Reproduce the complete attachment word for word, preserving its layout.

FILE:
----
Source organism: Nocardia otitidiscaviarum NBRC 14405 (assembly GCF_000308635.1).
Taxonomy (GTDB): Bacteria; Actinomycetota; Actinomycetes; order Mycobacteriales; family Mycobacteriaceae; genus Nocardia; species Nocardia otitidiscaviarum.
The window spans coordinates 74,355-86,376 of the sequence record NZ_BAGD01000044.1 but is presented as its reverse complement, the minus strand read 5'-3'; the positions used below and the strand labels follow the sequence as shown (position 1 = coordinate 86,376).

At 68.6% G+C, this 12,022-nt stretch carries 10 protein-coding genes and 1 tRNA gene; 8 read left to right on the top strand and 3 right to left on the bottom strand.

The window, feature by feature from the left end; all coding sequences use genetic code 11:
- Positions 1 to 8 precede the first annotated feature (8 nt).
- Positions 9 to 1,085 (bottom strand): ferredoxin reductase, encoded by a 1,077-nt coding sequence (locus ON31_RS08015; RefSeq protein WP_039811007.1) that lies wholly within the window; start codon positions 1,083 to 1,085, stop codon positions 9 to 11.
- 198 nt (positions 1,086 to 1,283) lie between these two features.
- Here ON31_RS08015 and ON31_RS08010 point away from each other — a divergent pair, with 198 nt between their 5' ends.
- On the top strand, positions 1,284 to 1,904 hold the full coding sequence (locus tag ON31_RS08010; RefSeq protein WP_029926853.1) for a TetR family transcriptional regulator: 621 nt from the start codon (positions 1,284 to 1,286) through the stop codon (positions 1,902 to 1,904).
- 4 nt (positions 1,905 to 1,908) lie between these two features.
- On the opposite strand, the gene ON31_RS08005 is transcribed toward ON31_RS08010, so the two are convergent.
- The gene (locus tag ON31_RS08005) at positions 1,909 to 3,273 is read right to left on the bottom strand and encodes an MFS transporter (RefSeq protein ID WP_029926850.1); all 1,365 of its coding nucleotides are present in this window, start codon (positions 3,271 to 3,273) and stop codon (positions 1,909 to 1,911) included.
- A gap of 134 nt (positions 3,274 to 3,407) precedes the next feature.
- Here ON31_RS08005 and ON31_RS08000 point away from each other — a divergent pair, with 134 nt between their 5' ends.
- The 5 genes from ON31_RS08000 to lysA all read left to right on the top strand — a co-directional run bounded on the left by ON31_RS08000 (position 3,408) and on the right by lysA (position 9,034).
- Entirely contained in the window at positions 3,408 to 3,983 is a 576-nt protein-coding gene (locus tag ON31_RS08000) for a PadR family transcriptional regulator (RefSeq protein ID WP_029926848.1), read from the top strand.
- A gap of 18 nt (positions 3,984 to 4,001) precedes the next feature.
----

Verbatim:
Source organism: Nocardia otitidiscaviarum NBRC 14405 (assembly GCF_000308635.1).
Taxonomy (GTDB): Bacteria; Actinomycetota; Actinomycetes; order Mycobacteriales; family Mycobacteriaceae; genus Nocardia; species Nocardia otitidiscaviarum.
The window spans coordinates 74,355-86,376 of the sequence record NZ_BAGD01000044.1 but is presented as its reverse complement, the minus strand read 5'-3'; the positions used below and the strand labels follow the sequence as shown (position 1 = coordinate 86,376).

At 68.6% G+C, this 12,022-nt stretch carries 10 protein-coding genes and 1 tRNA gene; 8 read left to right on the top strand and 3 right to left on the bottom strand.

The window, feature by feature from the left end; all coding sequences use genetic code 11:
- Positions 1 to 8 precede the first annotated feature (8 nt).
- Positions 9 to 1,085 (bottom strand): ferredoxin reductase, encoded by a 1,077-nt coding sequence (locus ON31_RS08015; RefSeq protein WP_039811007.1) that lies wholly within the window; start codon positions 1,083 to 1,085, stop codon positions 9 to 11.
- 198 nt (positions 1,086 to 1,283) lie between these two features.
- Here ON31_RS08015 and ON31_RS08010 point away from each other — a divergent pair, with 198 nt between their 5' ends.
- On the top strand, positions 1,284 to 1,904 hold the full coding sequence (locus tag ON31_RS08010; RefSeq protein WP_029926853.1) for a TetR family transcriptional regulator: 621 nt from the start codon (positions 1,284 to 1,286) through the stop codon (positions 1,902 to 1,904).
- 4 nt (positions 1,905 to 1,908) lie between these two features.
- On the opposite strand, the gene ON31_RS08005 is transcribed toward ON31_RS08010, so the two are convergent.
- The gene (locus tag ON31_RS08005) at positions 1,909 to 3,273 is read right to left on the bottom strand and encodes an MFS transporter (RefSeq protein ID WP_029926850.1); all 1,365 of its coding nucleotides are present in this window, start codon (positions 3,271 to 3,273) and stop codon (positions 1,909 to 1,911) included.
- A gap of 134 nt (positions 3,274 to 3,407) precedes the next feature.
- Here ON31_RS08005 and ON31_RS08000 point away from each other — a divergent pair, with 134 nt between their 5' ends.
- The 5 genes from ON31_RS08000 to lysA all read left to right on the top strand — a co-directional run bounded on the left by ON31_RS08000 (position 3,408) and on the right by lysA (position 9,034).
- Entirely contained in the window at positions 3,408 to 3,983 is a 576-nt protein-coding gene (locus tag ON31_RS08000) for a PadR family transcriptional regulator (RefSeq protein ID WP_029926848.1), read from the top strand.
- A gap of 18 nt (positions 3,984 to 4,001) precedes the next feature.